7 Johann Philip ReisJohann Philip Reis January 7, 1834 – January 14, 1874 Born in Gelnhausen Germany In 1860, he constructed the first prototype of a telephone which covered a distance of 100 meters. In 1862 he changed the name to telephon to interest Professor Poggendorff and list him in the periodical Annalen der Physik, but was rejected for a second time. In 1947, a test was conducted by the British Company Standard Telephones and Cables and it was confirmed that it could only faintly transmit and receive speech.

8 Drawing of Reiss Telephone The Speaker of the telephone worked by Magetostriction. In the first receiver he coiled a wire around an iron knitting needle and rested the needle against the F hole of a violin. When current passed through the needle, the iron shrank forming a click. In later versions he clamped the iron bar to a cigar-box- shaped resonator.

9 Bells Early Experiences with SoundBells Early Experiences with Sound Sarah Fuller the principal of the Boston School of Deaf Mutes invited Alexander Graham Bells father to introduce his Visible Speech System to instructors. He declined and asked his son to take his place. He travelled to the Boston School of Deaf Mutes in April He was successful in training the schools teachers and was therefore asked to repeat his program a the American Asylum for Deaf-Mutes located in Hartford Connecticut as well as the Clarke School For Deaf in Northampton Massachusetts. In October 1872, Bell opened the School of Vocal Physiology and the Mechanics of Speech in Boston This attracted 30 deaf pupils in his first class. One of his most famous students was Helen Keller.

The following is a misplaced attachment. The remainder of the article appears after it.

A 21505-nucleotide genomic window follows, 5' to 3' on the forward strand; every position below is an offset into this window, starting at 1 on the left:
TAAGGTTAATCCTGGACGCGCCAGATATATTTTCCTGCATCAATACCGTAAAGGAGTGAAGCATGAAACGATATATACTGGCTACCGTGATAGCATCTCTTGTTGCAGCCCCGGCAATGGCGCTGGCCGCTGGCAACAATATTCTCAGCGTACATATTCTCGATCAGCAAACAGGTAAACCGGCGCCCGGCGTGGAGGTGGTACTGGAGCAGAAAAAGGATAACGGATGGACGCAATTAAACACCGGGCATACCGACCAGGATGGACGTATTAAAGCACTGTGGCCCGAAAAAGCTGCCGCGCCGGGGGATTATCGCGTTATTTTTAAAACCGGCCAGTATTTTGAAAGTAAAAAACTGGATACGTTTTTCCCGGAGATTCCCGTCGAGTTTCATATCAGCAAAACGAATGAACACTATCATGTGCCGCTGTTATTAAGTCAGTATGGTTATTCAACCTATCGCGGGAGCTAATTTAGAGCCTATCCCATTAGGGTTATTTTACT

10 Bells TelephoneBells Telephone When Bell was working in Brantford, he experimented with a phonautograph. A phonautograph is a pen-like machine that had the ability to draw shapes of sound waves on smoked glass by tracing their vibrations. Experimenting with the phonautograph led him to the idea that it might be possible to generate electrical currents that corresponded to sound waves. Sanders and Hubbard were able to provide financial support to help Bell continue his experiments. Bell then had the capablility to hire Thomas Watson as his assistant and the two of them experimented with acoustic telegraphy.